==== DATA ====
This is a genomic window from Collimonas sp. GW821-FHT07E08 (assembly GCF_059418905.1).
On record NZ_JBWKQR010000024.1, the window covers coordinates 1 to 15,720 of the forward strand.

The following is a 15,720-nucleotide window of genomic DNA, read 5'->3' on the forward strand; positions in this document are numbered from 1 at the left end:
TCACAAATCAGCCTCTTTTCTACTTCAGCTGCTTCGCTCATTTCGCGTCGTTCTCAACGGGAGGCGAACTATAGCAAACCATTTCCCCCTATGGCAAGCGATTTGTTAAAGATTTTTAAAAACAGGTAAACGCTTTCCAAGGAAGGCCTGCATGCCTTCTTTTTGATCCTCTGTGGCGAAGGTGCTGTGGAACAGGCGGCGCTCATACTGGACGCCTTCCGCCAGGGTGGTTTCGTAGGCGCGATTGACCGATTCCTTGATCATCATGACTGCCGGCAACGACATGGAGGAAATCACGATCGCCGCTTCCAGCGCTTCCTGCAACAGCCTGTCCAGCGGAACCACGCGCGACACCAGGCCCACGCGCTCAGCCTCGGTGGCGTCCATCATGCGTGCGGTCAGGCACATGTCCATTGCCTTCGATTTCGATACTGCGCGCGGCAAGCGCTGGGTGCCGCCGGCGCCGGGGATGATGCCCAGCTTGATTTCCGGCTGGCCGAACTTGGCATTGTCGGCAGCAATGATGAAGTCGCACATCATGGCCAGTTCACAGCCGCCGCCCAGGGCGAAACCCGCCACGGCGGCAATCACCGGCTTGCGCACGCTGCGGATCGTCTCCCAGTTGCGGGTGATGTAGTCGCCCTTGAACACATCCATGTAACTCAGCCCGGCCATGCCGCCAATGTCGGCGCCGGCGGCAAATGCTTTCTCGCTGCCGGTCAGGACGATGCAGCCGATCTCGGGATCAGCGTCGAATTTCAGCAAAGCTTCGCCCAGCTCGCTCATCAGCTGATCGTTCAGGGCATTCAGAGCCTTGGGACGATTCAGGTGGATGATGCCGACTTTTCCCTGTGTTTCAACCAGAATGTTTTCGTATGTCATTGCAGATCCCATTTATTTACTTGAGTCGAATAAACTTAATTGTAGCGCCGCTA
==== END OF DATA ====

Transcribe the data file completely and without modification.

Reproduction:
This is a genomic window from Collimonas sp. GW821-FHT07E08 (assembly GCF_059418905.1).
On record NZ_JBWKQR010000024.1, the window covers coordinates 1 to 15,720 of the forward strand.

The following is a 15,720-nucleotide window of genomic DNA, read 5'->3' on the forward strand; positions in this document are numbered from 1 at the left end:
TCACAAATCAGCCTCTTTTCTACTTCAGCTGCTTCGCTCATTTCGCGTCGTTCTCAACGGGAGGCGAACTATAGCAAACCATTTCCCCCTATGGCAAGCGATTTGTTAAAGATTTTTAAAAACAGGTAAACGCTTTCCAAGGAAGGCCTGCATGCCTTCTTTTTGATCCTCTGTGGCGAAGGTGCTGTGGAACAGGCGGCGCTCATACTGGACGCCTTCCGCCAGGGTGGTTTCGTAGGCGCGATTGACCGATTCCTTGATCATCATGACTGCCGGCAACGACATGGAGGAAATCACGATCGCCGCTTCCAGCGCTTCCTGCAACAGCCTGTCCAGCGGAACCACGCGCGACACCAGGCCCACGCGCTCAGCCTCGGTGGCGTCCATCATGCGTGCGGTCAGGCACATGTCCATTGCCTTCGATTTCGATACTGCGCGCGGCAAGCGCTGGGTGCCGCCGGCGCCGGGGATGATGCCCAGCTTGATTTCCGGCTGGCCGAACTTGGCATTGTCGGCAGCAATGATGAAGTCGCACATCATGGCCAGTTCACAGCCGCCGCCCAGGGCGAAACCCGCCACGGCGGCAATCACCGGCTTGCGCACGCTGCGGATCGTCTCCCAGTTGCGGGTGATGTAGTCGCCCTTGAACACATCCATGTAACTCAGCCCGGCCATGCCGCCAATGTCGGCGCCGGCGGCAAATGCTTTCTCGCTGCCGGTCAGGACGATGCAGCCGATCTCGGGATCAGCGTCGAATTTCAGCAAAGCTTCGCCCAGCTCGCTCATCAGCTGATCGTTCAGGGCATTCAGAGCCTTGGGACGATTCAGGTGGATGATGCCGACTTTTCCCTGTGTTTCAACCAGAATGTTTTCGTATGTCATTGCAGATCCCATTTATTTACTTGAGTCGAATAAACTTAATTGTAGCGCCGCTA